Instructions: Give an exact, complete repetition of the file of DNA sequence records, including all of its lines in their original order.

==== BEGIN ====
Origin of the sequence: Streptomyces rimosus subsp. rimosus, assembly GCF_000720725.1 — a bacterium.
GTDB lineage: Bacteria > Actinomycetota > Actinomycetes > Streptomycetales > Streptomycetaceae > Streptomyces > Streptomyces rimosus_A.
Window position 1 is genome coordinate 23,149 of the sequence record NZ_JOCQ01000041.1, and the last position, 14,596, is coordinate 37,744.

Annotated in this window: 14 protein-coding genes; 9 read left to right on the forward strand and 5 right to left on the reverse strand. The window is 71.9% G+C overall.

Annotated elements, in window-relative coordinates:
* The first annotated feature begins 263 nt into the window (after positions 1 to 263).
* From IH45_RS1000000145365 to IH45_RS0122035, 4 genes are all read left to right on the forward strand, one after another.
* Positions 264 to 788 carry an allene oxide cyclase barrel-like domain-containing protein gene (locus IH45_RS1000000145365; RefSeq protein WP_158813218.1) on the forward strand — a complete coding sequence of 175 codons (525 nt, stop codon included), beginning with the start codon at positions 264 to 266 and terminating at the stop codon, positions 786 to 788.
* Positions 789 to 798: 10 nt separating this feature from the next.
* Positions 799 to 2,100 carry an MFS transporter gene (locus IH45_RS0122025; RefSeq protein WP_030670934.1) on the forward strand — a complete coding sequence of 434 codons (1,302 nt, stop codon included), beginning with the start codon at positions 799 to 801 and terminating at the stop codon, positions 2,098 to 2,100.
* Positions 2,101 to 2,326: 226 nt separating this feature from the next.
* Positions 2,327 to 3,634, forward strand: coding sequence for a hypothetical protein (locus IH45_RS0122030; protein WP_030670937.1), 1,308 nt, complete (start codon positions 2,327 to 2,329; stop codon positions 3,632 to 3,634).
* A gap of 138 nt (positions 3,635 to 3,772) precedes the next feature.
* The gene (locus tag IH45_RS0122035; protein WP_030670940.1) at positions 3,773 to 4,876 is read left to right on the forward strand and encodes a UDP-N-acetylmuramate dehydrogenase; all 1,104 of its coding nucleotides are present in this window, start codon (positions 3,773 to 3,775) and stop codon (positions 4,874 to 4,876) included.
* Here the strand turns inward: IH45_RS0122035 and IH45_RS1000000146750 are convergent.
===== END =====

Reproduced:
Origin of the sequence: Streptomyces rimosus subsp. rimosus, assembly GCF_000720725.1 — a bacterium.
GTDB lineage: Bacteria > Actinomycetota > Actinomycetes > Streptomycetales > Streptomycetaceae > Streptomyces > Streptomyces rimosus_A.
Window position 1 is genome coordinate 23,149 of the sequence record NZ_JOCQ01000041.1, and the last position, 14,596, is coordinate 37,744.

Annotated in this window: 14 protein-coding genes; 9 read left to right on the forward strand and 5 right to left on the reverse strand. The window is 71.9% G+C overall.

Annotated elements, in window-relative coordinates:
* The first annotated feature begins 263 nt into the window (after positions 1 to 263).
* From IH45_RS1000000145365 to IH45_RS0122035, 4 genes are all read left to right on the forward strand, one after another.
* Positions 264 to 788 carry an allene oxide cyclase barrel-like domain-containing protein gene (locus IH45_RS1000000145365; RefSeq protein WP_158813218.1) on the forward strand — a complete coding sequence of 175 codons (525 nt, stop codon included), beginning with the start codon at positions 264 to 266 and terminating at the stop codon, positions 786 to 788.
* Positions 789 to 798: 10 nt separating this feature from the next.
* Positions 799 to 2,100 carry an MFS transporter gene (locus IH45_RS0122025; RefSeq protein WP_030670934.1) on the forward strand — a complete coding sequence of 434 codons (1,302 nt, stop codon included), beginning with the start codon at positions 799 to 801 and terminating at the stop codon, positions 2,098 to 2,100.
* Positions 2,101 to 2,326: 226 nt separating this feature from the next.
* Positions 2,327 to 3,634, forward strand: coding sequence for a hypothetical protein (locus IH45_RS0122030; protein WP_030670937.1), 1,308 nt, complete (start codon positions 2,327 to 2,329; stop codon positions 3,632 to 3,634).
* A gap of 138 nt (positions 3,635 to 3,772) precedes the next feature.
* The gene (locus tag IH45_RS0122035; protein WP_030670940.1) at positions 3,773 to 4,876 is read left to right on the forward strand and encodes a UDP-N-acetylmuramate dehydrogenase; all 1,104 of its coding nucleotides are present in this window, start codon (positions 3,773 to 3,775) and stop codon (positions 4,874 to 4,876) included.
* Here the strand turns inward: IH45_RS0122035 and IH45_RS1000000146750 are convergent.